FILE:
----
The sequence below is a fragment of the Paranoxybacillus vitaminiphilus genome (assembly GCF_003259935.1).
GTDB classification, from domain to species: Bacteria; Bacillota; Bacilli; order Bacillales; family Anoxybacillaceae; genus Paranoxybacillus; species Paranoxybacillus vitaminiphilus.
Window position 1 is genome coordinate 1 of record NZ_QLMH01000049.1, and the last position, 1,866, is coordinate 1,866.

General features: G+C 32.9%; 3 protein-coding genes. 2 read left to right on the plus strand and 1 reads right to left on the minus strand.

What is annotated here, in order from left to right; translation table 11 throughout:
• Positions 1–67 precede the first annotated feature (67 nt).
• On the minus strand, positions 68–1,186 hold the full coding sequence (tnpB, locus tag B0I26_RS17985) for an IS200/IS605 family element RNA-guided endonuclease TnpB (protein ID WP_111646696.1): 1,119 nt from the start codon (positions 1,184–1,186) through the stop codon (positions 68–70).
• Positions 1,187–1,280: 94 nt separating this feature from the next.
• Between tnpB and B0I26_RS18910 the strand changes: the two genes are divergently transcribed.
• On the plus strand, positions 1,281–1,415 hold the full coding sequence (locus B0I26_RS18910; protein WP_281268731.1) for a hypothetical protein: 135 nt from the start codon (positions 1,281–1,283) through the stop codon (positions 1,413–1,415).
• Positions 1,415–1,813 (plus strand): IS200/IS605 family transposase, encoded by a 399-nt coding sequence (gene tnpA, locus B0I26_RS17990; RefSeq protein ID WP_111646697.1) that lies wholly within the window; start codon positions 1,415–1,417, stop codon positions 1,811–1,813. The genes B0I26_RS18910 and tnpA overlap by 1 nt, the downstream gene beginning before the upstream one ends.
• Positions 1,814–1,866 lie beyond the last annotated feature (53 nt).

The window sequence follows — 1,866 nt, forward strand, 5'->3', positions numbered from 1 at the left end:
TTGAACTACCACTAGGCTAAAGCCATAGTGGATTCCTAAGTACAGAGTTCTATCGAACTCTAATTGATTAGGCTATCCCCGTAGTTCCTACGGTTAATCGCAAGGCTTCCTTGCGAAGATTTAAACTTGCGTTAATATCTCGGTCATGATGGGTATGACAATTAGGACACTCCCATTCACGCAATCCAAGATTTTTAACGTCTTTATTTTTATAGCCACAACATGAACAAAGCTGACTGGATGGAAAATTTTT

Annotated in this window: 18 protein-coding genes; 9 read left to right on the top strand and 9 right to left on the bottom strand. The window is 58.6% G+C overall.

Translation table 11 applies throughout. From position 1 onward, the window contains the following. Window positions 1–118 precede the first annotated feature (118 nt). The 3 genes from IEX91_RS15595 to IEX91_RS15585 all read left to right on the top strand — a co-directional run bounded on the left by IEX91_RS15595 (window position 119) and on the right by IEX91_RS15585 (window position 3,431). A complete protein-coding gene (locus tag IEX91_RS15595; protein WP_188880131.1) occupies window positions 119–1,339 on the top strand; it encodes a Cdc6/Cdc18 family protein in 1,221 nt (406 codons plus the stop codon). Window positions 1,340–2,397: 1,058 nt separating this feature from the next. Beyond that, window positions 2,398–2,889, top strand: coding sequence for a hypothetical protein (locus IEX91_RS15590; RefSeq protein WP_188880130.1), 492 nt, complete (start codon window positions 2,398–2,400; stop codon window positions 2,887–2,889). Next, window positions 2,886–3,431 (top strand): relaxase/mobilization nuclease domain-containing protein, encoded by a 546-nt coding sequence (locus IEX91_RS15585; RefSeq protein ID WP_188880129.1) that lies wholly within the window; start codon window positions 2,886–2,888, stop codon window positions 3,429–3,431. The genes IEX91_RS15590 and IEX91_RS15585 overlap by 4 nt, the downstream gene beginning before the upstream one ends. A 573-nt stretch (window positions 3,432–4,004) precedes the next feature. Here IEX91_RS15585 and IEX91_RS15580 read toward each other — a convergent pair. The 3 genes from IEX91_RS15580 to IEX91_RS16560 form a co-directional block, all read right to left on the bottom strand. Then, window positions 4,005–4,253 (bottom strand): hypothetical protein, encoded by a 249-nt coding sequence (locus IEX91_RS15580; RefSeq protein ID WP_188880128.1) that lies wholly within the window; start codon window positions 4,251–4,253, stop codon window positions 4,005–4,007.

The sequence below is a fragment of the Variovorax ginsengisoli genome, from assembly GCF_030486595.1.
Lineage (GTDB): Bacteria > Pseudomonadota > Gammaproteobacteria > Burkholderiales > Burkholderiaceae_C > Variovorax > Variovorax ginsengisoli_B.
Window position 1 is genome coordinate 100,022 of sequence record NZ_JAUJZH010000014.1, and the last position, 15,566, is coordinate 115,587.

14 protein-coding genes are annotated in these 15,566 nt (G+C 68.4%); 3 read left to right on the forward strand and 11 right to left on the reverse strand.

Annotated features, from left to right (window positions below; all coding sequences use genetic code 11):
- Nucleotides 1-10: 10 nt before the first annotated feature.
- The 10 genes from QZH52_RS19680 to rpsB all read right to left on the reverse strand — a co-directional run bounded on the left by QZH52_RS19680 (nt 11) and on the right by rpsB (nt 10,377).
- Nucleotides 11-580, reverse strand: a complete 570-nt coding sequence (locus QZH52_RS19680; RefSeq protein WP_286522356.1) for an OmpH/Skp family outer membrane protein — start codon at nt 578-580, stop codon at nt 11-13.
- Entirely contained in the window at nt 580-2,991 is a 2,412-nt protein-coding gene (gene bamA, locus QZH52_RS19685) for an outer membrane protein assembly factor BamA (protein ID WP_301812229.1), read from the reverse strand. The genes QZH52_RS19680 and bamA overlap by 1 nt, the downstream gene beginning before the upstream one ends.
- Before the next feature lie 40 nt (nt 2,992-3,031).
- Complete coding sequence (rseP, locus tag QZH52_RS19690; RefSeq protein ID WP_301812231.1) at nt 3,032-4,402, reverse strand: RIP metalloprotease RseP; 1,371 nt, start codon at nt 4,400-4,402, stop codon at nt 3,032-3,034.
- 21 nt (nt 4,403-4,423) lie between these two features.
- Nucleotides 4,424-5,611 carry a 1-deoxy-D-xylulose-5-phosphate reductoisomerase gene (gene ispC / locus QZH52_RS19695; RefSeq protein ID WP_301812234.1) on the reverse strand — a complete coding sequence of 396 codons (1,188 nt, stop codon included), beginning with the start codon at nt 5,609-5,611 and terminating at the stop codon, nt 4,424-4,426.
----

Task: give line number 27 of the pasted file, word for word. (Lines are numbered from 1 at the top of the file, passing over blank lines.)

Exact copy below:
- Complete coding sequence (rseP, locus tag QZH52_RS19690; RefSeq protein ID WP_301812231.1) at nt 3,032-4,402, reverse strand: RIP metalloprotease RseP; 1,371 nt, start codon at nt 4,400-4,402, stop codon at nt 3,032-3,034.